Thanks for posting. I read somewhere that O'sensei got pissed at Tohei for attacking a guy I believe a Russian dude in a similar exercise. Apparently the guys challenged the Kobukan first and they told them not to grab at an aikidoka. So the guy just danced around and Tohei moved in on him.
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Old 12-18-2007, 12:49 PM   #120
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Re: Love to hear your oppinions on this video.

Quote:
Amir Krause wrote: View Post
David,

I do not think your actions are wrong, dangerous or misguided, when you are putting yourself through more difficult tests. The same does not hold for your students. You can and should experiment, examine yourself against higher barriers and learn how to pass well above them. But, your being at a certain step, does not put your students in the same place. My teacher keeps hammering us to only teach things we understand (when replacing him), and not to experiment on beginning students.

Amir
EXACTLY!!!!
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Old 12-18-2007, 03:40 PM   #121
Paul Sanderson-Cimino
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Re: Love to hear your oppinions on this video.

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Jason Jordan wrote: View Post
But I think the problem with most people who train in aikido is the lack of understanding BUNKAI.
The term "bunkai" can be interpreted in many ways. Could you please clarify?

Quote:
Jason Jordan wrote: View Post
As far as your quote "Aikido just doesn't seem to have anything to do with empty-hand grappling."

If I understand you correctly and that is to say that there is no answer to these methods in aikido...I would have to disagree with you..."Respectfully of course" I believe that aikido has an answer to any attack, art, situation that might arise. (emphasis added)
You characterize my statement accurately. I began by saying, "Aikido is clearly not good for empty-handed grappling, so what else might it have been designed for?" You then suggested that I take a step back in that logical chain: "Actually, aikido is good for empty-handed grappling." This is an intriguing possibility. However, without using a very liberal definition of "bunkai" (e.g. "The bunkai of iriminage is a double-leg takedown! Aikidoka are great at grappling."), I'm not seeing any of these "answers to any attack, art, [or] situation" that you describe.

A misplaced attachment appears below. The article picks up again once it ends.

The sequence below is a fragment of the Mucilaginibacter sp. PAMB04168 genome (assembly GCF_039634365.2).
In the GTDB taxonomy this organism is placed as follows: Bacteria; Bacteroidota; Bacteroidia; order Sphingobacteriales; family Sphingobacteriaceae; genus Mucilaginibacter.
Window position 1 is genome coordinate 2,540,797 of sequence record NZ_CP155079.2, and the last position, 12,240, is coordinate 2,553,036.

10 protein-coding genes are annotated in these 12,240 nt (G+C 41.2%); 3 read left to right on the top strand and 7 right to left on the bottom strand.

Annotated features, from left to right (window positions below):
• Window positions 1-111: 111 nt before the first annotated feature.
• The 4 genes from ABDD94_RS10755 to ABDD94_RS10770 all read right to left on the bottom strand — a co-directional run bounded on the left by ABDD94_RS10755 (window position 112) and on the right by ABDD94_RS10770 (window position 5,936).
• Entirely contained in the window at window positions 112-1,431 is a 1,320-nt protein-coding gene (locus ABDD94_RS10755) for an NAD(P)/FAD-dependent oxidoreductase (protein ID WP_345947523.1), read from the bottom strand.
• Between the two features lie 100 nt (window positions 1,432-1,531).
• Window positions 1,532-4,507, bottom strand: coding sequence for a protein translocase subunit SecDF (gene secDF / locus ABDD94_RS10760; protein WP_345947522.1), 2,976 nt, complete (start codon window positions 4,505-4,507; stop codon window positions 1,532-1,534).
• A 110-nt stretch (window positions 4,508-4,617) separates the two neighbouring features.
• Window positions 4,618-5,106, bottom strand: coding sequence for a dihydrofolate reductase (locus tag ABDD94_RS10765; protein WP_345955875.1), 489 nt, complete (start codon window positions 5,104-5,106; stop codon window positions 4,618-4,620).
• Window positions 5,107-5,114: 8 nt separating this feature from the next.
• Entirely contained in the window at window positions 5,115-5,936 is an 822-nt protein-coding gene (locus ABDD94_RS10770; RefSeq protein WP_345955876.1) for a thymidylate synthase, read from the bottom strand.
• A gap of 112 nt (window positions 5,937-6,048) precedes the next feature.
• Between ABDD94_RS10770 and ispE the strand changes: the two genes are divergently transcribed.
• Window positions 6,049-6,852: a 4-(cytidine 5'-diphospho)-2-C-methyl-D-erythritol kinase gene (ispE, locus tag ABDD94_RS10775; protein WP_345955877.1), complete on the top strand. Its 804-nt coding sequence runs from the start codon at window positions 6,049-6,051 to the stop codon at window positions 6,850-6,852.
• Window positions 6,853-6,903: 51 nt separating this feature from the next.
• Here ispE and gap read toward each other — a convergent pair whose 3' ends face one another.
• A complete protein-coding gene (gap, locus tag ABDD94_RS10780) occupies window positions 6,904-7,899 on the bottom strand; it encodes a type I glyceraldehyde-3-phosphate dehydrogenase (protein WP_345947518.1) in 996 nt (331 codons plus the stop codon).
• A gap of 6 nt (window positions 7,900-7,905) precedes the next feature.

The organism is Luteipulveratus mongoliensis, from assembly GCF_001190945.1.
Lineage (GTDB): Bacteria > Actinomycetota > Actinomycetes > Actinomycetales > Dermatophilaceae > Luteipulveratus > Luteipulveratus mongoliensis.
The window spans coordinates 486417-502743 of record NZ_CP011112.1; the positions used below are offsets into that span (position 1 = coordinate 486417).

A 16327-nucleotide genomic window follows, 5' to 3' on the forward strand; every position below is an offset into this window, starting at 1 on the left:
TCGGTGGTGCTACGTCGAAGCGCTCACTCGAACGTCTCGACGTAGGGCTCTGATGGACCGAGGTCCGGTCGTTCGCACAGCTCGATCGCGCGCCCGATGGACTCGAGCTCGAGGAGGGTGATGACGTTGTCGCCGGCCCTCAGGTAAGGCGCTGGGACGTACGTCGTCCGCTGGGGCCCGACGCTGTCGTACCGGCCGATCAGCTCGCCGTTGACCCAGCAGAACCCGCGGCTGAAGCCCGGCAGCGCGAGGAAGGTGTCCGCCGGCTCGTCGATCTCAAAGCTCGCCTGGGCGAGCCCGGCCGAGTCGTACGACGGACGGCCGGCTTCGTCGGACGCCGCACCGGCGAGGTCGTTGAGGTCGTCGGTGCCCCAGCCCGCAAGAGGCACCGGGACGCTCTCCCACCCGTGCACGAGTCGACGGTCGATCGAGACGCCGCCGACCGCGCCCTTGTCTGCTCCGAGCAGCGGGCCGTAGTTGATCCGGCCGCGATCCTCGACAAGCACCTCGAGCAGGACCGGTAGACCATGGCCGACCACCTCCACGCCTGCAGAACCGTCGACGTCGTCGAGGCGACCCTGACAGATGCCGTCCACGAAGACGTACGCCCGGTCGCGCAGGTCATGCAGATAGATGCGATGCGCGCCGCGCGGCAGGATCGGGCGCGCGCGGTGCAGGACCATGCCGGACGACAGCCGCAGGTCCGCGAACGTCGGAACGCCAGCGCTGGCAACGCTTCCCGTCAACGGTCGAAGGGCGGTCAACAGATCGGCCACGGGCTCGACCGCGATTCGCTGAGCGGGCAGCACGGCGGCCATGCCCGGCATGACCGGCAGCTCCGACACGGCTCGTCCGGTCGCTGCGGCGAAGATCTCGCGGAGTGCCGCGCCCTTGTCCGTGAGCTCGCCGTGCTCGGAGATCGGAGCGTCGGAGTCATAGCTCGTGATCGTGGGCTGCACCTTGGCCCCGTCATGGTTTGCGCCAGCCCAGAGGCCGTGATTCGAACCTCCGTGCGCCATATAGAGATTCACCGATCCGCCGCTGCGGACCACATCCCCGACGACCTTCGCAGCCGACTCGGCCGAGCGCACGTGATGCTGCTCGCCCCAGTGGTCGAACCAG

Quote:
Jason Jordan wrote: View Post
I find that when cross-training I have mixed success. Most of the time when my training doesn't fare well is when I am thinking about techniques to use. But when relaxed and not being afraid of takedowns etc. Technique just happens. I train with those guys to find out which techniques work better for me and which ones don't. (emphasis added)
Which aikido techniques work well for you in empty-handed grappling? What do the other grapplers think about this? Are they surprised when you reliably throw them or tap them out with techniques they have never imagined? Do they ask you to teach them, and then go on to employ these techniques successfully themselves? (As my tone suggests, yes, I am skeptical.)

An excellent response would be to post up video of technique "just happening" for you in empty-handed grappling (with a competent grappler). This would be truly fascinating to observe.

Alternately, could you just let us know with whom you practice, and what their training background is?

Last edited by Paul Sanderson-Cimino : 12-18-2007 at 03:46 PM.
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Old 12-18-2007, 05:49 PM   #122
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Re: Love to hear your oppinions on this video.

If you want Larry, we could to the same practice except without the knife. This would be the same as a standard Aikido multiple attacker randori, except the attackers will come in a non cooperative manner.

Striking can be included if you want, but when done in a non cooperative fashion against a mob, I don’t really think it’s safe.